Electronic boards at Hana Bank dealing room in central Seoul show Kospi and Kosdaq prices on Friday. (Yonhap)
South Korea’s Yoon Suk-yeol administration has declared war on the nation’s “deep-rooted” practice of illegal short selling, but retail investors and onlookers are expressing skepticism on whether the practice could really be uprooted.
On Thursday, financial authorities and top prosecutors warned that all profit and hidden money from illegal short selling will be confiscated if the prosecution’s recently revived Financial and Securities Crime Joint Investigation Team catch any signs of such activities.
All investors -- including those based overseas -- will now be required to report to the authorities 90 days after they first borrowed the shares for short selling and the collateral for retail investors to pay back their lender will be reduced to 120 percent of the value of the short sale from the current 140 percent.
The move comes after the news broke earlier this week that local brokerages were recently fined for illegal short selling, angering retail investors struggling in a bear market. This includes the Korea Investment & Securities, which was slapped with a 1 billion won ($766,000) fine in February due to murky short selling of some 150 million shares of 938 companies worth 5.9 trillion won between February 2017 to May 2020, including 26 million Samsung Electronics shares.
With financial authorities failing to detect signs of the Korea Investment & Securities’ illegal short selling activities for more than three years, investors are now skeptical of the government’s oversight. They also believe small measures are not enough and is calling for a systematic overhaul.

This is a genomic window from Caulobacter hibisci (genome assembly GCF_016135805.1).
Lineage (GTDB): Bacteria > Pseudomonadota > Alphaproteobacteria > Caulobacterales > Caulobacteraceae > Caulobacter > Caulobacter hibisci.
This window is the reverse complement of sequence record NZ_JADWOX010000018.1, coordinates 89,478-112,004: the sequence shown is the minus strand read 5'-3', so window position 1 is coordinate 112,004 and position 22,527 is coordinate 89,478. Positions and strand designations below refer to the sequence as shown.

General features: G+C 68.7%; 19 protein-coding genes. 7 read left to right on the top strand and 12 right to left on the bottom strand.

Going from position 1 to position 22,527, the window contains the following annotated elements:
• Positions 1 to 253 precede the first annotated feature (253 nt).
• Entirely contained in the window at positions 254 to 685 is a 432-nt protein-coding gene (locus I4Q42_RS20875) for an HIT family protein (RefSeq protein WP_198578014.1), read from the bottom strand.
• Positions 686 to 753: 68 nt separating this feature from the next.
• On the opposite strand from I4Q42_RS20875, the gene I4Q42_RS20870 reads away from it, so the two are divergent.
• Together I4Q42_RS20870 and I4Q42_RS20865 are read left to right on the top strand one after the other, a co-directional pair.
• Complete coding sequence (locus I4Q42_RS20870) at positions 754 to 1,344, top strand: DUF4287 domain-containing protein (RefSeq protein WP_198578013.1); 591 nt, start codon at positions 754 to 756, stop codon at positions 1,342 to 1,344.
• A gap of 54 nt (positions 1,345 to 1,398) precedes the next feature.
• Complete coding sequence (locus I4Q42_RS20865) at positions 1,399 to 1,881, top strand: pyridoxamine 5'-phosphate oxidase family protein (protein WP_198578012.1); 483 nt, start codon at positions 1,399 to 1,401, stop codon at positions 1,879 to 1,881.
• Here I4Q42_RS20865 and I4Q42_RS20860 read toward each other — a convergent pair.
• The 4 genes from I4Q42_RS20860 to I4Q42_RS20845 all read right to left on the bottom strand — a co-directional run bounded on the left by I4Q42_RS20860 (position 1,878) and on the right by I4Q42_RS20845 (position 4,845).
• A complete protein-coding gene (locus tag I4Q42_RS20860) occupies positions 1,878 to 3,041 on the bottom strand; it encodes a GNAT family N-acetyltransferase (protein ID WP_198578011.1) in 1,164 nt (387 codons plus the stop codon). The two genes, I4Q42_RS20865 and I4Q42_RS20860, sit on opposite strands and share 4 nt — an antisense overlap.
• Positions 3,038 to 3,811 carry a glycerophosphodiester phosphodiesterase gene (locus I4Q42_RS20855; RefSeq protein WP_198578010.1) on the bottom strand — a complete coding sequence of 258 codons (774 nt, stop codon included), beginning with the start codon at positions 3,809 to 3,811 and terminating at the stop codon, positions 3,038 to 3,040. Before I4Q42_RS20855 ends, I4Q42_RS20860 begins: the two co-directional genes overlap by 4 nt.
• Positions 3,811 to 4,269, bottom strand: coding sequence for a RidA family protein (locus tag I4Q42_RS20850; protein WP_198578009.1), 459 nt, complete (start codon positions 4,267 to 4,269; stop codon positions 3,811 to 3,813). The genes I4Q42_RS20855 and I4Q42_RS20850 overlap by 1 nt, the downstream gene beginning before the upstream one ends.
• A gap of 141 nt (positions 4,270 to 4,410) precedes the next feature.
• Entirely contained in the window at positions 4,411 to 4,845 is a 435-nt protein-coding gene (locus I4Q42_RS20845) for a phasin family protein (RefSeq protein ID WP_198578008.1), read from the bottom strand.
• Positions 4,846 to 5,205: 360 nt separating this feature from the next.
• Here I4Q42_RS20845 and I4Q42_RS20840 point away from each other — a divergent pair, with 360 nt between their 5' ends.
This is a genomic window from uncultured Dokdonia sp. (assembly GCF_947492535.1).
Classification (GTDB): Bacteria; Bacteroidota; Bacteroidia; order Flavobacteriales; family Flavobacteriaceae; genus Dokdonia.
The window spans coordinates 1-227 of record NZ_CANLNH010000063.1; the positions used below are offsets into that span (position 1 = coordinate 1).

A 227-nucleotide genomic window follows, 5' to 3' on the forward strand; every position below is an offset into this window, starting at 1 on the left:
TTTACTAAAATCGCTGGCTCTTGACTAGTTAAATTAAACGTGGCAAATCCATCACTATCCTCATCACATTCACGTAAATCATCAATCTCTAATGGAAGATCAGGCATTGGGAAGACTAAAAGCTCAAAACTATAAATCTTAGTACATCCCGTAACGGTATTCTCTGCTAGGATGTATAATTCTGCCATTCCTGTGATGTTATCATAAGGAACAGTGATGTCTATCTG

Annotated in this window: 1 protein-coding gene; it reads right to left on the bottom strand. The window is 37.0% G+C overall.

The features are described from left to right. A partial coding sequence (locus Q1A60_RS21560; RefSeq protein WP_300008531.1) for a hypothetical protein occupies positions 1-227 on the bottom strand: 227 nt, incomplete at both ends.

“The main reason behind the imbalance between Korean retail investors and institutional, foreign investors is due to a systematic imbalance,” Jung Eui-jung -- head of the Korea Stockholders Alliance, which represents some 22,000 stock investors said.
“The imbalance can only be resolved if the same repayment period, margin and collateral that is required of retail investors are adopted for foreign and institutional investors,” he added.
Under the current law, retail investors are required to pay back their borrowed shares within 60 days, while institutional and foreign investors benefit from an unlimited deadline, unless the lender asks for a limit. The collateral which currently stands at 140 percent of the value of the short sale for retail investors, is currently 105 percent for foreign and institutional investors. There is also the imbalance of data and information between institutional and retail investors.
Experts have also hinted that temporary measures on short selling will not have a big impact on the market.
“A temporary ban on short selling won’t have much effect on the market, though it could quell retail investors’ sentiment for some time,” Bin Ki-bum, an economics professor at Myongji University said.
According to data compiled by the sole bourse operator Korea Exchange and the Financial Services Commission, the number illegal short selling cases detected have been increasing in recent years. There were 56 cases in 2021 alone, compared with 5 in 2019 and 12 in 2020. The authorities said they expect to see a total of 80 cases this year.
The majority of short sellers in the Korean market are foreign investors and institutional investors. According to a data by the KRX, 73 percent of short sellers of the nation’s key index Kospi were foreign investor, while 25 percent were institutions. Only 2 percent were retail investors.
President Yoon Suk-yeol on Wednesday noted the growing anger of retail investors saying that “market disruptions through illegal short selling and short selling has been fueling the concerns of investors.” He pointed out that “the current market (disrupted with short selling) is unable to earn the trust of the investors.”
Short selling is a trading technique in which investors sell stocks they borrowed in expectations that share prices will fall. When the prices fall, they can make profits by buying back the stocks at lower prices.
By Jung Min-kyung (email@example.com)